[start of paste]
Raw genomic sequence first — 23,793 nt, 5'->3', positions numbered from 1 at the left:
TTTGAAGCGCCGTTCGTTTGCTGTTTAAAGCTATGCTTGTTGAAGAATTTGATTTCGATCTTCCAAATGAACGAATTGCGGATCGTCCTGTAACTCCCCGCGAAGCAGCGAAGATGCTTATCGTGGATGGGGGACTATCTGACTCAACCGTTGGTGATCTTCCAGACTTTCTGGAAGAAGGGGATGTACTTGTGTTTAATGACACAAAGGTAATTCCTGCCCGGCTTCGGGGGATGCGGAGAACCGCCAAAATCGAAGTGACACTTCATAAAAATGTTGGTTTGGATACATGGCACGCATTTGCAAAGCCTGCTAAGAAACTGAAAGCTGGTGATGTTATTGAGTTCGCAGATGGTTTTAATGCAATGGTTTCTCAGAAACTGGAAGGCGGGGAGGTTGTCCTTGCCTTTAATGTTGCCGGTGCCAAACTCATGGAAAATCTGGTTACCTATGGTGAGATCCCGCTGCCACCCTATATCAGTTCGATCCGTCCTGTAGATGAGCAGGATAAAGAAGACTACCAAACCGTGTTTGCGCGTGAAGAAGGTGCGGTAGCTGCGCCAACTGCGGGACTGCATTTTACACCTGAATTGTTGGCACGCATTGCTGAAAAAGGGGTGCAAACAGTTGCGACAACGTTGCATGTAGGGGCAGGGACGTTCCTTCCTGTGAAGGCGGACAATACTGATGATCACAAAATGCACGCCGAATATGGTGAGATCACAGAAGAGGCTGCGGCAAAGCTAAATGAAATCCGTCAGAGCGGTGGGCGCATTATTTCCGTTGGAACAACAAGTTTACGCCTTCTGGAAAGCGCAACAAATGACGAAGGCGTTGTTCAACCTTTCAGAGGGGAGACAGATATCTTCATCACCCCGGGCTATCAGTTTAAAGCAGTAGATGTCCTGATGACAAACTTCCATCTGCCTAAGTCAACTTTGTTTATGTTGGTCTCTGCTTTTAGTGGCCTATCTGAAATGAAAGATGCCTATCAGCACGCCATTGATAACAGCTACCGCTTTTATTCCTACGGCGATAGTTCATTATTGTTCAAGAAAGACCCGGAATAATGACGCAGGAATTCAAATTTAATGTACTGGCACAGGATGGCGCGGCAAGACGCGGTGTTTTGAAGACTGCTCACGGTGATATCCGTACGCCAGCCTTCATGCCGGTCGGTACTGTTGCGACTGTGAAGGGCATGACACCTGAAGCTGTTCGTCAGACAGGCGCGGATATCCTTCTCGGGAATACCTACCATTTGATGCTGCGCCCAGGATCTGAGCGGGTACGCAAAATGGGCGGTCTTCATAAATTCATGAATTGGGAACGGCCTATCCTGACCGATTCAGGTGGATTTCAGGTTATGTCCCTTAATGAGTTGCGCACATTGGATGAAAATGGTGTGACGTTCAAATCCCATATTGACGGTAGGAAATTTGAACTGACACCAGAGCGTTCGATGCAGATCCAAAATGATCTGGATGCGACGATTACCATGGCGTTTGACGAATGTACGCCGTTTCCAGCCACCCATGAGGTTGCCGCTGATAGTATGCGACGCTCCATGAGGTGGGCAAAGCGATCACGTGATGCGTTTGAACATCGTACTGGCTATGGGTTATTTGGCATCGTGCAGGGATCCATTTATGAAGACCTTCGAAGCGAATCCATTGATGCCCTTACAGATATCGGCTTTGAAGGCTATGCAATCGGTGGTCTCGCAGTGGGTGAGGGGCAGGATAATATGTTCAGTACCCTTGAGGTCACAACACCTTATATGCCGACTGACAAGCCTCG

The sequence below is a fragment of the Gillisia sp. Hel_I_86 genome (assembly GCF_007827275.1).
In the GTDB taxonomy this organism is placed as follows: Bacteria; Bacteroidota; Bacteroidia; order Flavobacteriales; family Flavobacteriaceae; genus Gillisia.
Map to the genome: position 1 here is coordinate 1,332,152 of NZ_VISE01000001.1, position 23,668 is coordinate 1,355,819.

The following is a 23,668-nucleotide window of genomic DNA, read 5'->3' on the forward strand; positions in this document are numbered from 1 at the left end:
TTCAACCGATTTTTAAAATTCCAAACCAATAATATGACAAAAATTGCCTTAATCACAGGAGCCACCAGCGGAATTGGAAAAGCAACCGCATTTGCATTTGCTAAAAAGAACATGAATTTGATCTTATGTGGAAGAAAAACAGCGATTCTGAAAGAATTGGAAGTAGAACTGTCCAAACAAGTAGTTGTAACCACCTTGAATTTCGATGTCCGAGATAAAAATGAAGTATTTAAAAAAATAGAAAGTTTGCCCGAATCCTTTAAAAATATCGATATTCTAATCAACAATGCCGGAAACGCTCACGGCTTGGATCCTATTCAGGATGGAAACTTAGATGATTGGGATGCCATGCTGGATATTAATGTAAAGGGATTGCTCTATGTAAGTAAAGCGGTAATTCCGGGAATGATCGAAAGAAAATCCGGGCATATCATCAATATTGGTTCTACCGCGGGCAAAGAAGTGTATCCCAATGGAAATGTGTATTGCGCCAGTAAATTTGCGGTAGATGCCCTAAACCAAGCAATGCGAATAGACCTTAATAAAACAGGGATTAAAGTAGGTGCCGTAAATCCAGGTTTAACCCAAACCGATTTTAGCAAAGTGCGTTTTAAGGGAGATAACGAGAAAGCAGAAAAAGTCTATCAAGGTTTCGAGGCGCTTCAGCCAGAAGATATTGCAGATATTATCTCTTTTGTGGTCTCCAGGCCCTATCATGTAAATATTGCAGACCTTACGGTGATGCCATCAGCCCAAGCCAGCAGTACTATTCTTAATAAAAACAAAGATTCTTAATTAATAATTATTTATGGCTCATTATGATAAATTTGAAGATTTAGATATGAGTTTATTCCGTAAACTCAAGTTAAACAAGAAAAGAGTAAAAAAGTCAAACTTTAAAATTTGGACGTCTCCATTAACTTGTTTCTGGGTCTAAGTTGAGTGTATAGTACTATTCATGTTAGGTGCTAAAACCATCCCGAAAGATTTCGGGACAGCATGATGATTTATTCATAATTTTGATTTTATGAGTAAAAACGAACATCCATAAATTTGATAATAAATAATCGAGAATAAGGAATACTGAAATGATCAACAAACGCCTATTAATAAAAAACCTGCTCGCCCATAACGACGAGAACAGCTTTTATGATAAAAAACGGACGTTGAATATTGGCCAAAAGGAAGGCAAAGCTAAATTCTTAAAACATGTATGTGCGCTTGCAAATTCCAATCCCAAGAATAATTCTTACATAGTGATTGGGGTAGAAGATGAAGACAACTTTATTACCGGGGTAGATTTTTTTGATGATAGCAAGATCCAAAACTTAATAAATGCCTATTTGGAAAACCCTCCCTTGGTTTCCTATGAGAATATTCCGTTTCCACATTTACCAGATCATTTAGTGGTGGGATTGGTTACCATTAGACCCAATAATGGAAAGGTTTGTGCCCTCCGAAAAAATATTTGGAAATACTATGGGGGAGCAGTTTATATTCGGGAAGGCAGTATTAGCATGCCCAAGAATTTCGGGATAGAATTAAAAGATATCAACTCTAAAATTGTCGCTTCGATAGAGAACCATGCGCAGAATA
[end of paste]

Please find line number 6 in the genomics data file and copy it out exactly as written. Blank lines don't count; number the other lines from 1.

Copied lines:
The following is a 23,668-nucleotide window of genomic DNA, read 5'->3' on the forward strand; positions in this document are numbered from 1 at the left end: